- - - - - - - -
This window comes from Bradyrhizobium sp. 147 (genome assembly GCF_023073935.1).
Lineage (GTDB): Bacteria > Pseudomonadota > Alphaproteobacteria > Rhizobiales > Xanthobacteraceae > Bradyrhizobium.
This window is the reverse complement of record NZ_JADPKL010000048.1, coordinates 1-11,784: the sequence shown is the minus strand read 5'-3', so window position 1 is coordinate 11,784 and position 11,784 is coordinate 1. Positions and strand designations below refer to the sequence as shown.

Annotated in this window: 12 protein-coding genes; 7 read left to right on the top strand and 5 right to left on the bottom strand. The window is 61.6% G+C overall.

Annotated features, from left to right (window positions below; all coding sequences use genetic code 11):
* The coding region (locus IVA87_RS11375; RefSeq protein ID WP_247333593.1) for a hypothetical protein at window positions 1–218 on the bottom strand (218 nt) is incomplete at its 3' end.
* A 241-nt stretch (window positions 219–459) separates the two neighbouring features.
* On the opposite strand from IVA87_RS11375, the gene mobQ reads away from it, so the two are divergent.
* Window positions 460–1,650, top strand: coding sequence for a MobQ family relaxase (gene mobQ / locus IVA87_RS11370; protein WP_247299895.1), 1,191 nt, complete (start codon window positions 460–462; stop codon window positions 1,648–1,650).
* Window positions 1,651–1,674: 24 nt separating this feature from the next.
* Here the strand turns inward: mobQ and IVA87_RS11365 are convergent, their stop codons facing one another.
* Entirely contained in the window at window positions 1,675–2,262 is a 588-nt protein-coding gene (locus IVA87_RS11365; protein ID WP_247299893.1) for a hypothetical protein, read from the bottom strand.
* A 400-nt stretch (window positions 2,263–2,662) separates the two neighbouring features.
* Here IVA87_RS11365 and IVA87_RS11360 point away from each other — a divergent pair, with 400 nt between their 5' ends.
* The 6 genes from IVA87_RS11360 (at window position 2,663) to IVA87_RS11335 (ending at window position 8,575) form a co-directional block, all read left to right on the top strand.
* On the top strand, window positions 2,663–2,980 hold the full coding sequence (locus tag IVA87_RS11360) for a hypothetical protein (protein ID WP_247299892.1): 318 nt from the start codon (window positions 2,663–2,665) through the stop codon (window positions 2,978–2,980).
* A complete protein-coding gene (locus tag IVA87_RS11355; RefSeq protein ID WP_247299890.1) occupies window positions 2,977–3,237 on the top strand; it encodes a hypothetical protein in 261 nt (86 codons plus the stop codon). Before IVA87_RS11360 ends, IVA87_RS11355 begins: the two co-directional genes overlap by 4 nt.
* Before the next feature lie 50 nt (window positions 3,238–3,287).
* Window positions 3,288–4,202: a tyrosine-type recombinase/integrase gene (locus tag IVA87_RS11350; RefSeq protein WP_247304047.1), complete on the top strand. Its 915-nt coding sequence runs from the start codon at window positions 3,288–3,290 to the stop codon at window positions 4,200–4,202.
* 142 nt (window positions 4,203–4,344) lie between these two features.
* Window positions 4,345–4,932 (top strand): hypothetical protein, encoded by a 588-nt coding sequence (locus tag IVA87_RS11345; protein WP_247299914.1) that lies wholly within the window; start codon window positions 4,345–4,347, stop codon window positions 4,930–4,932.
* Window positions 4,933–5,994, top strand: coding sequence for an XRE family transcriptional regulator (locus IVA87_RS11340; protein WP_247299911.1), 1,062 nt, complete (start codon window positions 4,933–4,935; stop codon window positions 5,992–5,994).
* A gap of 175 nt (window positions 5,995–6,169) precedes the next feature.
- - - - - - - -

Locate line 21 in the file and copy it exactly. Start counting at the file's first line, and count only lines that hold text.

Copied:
* Window positions 4,345–4,932 (top strand): hypothetical protein, encoded by a 588-nt coding sequence (locus tag IVA87_RS11345; protein WP_247299914.1) that lies wholly within the window; start codon window positions 4,345–4,347, stop codon window positions 4,930–4,932.